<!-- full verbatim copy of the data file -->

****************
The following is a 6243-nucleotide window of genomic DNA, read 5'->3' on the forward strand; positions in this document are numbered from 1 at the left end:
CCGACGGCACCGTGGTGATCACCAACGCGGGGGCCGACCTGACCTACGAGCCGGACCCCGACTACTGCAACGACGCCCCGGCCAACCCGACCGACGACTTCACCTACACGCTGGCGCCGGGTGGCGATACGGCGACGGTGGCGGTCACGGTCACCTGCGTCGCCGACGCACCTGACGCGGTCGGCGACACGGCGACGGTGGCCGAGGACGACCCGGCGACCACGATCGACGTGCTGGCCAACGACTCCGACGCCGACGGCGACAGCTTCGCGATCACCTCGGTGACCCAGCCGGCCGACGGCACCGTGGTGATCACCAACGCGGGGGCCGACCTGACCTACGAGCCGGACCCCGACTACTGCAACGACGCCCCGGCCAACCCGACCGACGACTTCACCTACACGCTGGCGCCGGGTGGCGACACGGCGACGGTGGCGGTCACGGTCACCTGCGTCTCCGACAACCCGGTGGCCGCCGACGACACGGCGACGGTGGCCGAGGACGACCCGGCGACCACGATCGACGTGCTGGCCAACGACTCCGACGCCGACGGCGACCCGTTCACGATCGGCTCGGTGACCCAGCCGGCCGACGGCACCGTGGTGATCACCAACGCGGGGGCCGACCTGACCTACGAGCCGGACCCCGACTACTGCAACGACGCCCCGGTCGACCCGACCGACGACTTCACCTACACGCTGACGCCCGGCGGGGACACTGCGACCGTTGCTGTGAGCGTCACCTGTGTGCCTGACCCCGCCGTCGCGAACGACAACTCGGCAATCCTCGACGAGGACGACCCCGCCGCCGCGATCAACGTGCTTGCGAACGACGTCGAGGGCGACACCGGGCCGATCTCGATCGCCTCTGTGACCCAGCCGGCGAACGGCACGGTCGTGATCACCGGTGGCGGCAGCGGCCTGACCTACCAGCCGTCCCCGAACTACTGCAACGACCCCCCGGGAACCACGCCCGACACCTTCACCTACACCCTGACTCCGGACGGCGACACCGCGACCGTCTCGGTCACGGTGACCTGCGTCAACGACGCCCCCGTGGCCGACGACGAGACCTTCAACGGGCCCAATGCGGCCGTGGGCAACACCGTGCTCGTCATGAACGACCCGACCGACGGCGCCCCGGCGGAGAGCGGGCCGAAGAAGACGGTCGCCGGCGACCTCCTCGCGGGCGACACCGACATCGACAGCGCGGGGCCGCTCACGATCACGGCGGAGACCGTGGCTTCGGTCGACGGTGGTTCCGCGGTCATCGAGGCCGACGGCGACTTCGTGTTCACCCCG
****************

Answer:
The following is a 6243-nucleotide window of genomic DNA, read 5'->3' on the forward strand; positions in this document are numbered from 1 at the left end:
CCGACGGCACCGTGGTGATCACCAACGCGGGGGCCGACCTGACCTACGAGCCGGACCCCGACTACTGCAACGACGCCCCGGCCAACCCGACCGACGACTTCACCTACACGCTGGCGCCGGGTGGCGATACGGCGACGGTGGCGGTCACGGTCACCTGCGTCGCCGACGCACCTGACGCGGTCGGCGACACGGCGACGGTGGCCGAGGACGACCCGGCGACCACGATCGACGTGCTGGCCAACGACTCCGACGCCGACGGCGACAGCTTCGCGATCACCTCGGTGACCCAGCCGGCCGACGGCACCGTGGTGATCACCAACGCGGGGGCCGACCTGACCTACGAGCCGGACCCCGACTACTGCAACGACGCCCCGGCCAACCCGACCGACGACTTCACCTACACGCTGGCGCCGGGTGGCGACACGGCGACGGTGGCGGTCACGGTCACCTGCGTCTCCGACAACCCGGTGGCCGCCGACGACACGGCGACGGTGGCCGAGGACGACCCGGCGACCACGATCGACGTGCTGGCCAACGACTCCGACGCCGACGGCGACCCGTTCACGATCGGCTCGGTGACCCAGCCGGCCGACGGCACCGTGGTGATCACCAACGCGGGGGCCGACCTGACCTACGAGCCGGACCCCGACTACTGCAACGACGCCCCGGTCGACCCGACCGACGACTTCACCTACACGCTGACGCCCGGCGGGGACACTGCGACCGTTGCTGTGAGCGTCACCTGTGTGCCTGACCCCGCCGTCGCGAACGACAACTCGGCAATCCTCGACGAGGACGACCCCGCCGCCGCGATCAACGTGCTTGCGAACGACGTCGAGGGCGACACCGGGCCGATCTCGATCGCCTCTGTGACCCAGCCGGCGAACGGCACGGTCGTGATCACCGGTGGCGGCAGCGGCCTGACCTACCAGCCGTCCCCGAACTACTGCAACGACCCCCCGGGAACCACGCCCGACACCTTCACCTACACCCTGACTCCGGACGGCGACACCGCGACCGTCTCGGTCACGGTGACCTGCGTCAACGACGCCCCCGTGGCCGACGACGAGACCTTCAACGGGCCCAATGCGGCCGTGGGCAACACCGTGCTCGTCATGAACGACCCGACCGACGGCGCCCCGGCGGAGAGCGGGCCGAAGAAGACGGTCGCCGGCGACCTCCTCGCGGGCGACACCGACATCGACAGCGCGGGGCCGCTCACGATCACGGCGGAGACCGTGGCTTCGGTCGACGGTGGTTCCGCGGTCATCGAGGCCGACGGCGACTTCGTGTTCACCCCG